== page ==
Foote is fascinated by the ways in which materialism has corrupted the lives of these people. Their wealth and possessions don't make them happy. Indeed their dependence on things and their use of other people have poisoned their lives. Only Sybil with her books and her sense of self, Howard (who like a Chekhov character just wants to get back to the land and the simple life) and matriarch Mamie (Lois Smith) seem content, but can they live in this town without desperate Gertrude and Julia invading and literally trashing their homes and their lives?
     THE OLD FRIENDS is a entertaining, troubling and totally absorbing play. Foote is not only a great craftsman; he writes dialogue that is a joy to hear. The play has been given a perfect production under the direction of Foote's longtime collaborator, Michael Wilson. What can one say about this starry cast? Betty Buckley gives a bravura performance as the monstrous Gertrude. Why has no one revived SWEET BIRD OF YOUTH for her? No one plays a poisonous grande dame better than Buckley. Hallie Foote provides a perfect contrast. Watch her quietly watching the excesses of the women she despises. She doesn't have to speak to dominate the stage. Veanne Cox captures Julia's battle against age and boredom and Lois Smith is delightful as the sweet but tough matriarch absorbing the cruelty of her daughter and son-in-law and finding joy in a simpler life. Only one male character is pivotal -- Howard, whom Gertrude fights to possess but who has always loved Sybil, who just wants to    farm on his own. Cotter Smith gives Howard a good deal of dignity, but enough tentativeness to make us wonder if he has the resolve to follow his dream.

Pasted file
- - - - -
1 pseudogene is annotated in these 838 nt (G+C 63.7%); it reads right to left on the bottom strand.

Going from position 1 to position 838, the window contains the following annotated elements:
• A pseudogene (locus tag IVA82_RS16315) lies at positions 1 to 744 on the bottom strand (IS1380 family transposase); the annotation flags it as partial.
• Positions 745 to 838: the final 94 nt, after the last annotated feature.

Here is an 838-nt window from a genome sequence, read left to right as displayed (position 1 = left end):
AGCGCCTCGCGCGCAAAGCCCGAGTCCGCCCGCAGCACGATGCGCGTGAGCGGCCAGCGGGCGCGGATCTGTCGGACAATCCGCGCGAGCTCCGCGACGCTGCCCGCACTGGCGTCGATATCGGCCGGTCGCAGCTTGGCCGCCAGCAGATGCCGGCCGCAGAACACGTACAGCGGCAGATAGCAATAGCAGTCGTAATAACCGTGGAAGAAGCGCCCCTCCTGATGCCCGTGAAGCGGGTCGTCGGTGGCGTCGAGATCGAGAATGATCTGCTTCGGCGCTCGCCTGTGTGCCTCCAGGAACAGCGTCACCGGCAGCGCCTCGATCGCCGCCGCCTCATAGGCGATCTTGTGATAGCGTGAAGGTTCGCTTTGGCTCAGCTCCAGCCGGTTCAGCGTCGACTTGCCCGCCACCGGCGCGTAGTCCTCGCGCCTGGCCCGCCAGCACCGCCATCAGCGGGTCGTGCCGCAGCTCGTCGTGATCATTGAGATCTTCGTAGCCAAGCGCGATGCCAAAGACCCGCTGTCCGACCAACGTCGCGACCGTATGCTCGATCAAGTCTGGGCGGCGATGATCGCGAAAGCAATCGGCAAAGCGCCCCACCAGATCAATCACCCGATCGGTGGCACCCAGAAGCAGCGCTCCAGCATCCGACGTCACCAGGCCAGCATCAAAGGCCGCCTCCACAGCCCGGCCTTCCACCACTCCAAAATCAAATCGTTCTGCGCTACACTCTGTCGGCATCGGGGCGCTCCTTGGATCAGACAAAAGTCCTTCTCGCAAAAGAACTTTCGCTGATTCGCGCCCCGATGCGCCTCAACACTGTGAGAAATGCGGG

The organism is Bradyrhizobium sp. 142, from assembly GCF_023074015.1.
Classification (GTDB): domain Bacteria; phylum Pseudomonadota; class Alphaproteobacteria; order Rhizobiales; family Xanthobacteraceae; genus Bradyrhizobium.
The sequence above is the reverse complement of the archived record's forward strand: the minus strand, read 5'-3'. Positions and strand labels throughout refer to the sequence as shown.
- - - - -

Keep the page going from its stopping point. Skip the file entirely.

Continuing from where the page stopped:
Brilliant acting of an excellent script. What more can one ask? And for $25!!
      By the way, if you haven't been to the Pershing Square Signature Center, you are missing the most pleasant theatrical experience in New York City. This impressive new center, designed by Frank Gehry, has four comfortable, intimate theaters and a commodious lobby area with a nice bookshop and an excellent bar cafe with good, reasonably priced food and drink. There's usually live music in the lobby area before the performances. The Signature produces old and new work by established American playwrights. Its fare is less experimental than Playwrights Horizons, a block east on 42nd Street, which focuses on new work. Like its neighbor, the Signature attracts the best actors, directors and designers. Both theatres have friendly, young front of house workers who help make the theatergoing experience pleasant. What a contrast to the overpriced, uncomfortable Broadway houses.
THE OLD FRIENDS. Signature Theatre. September 1, 2013.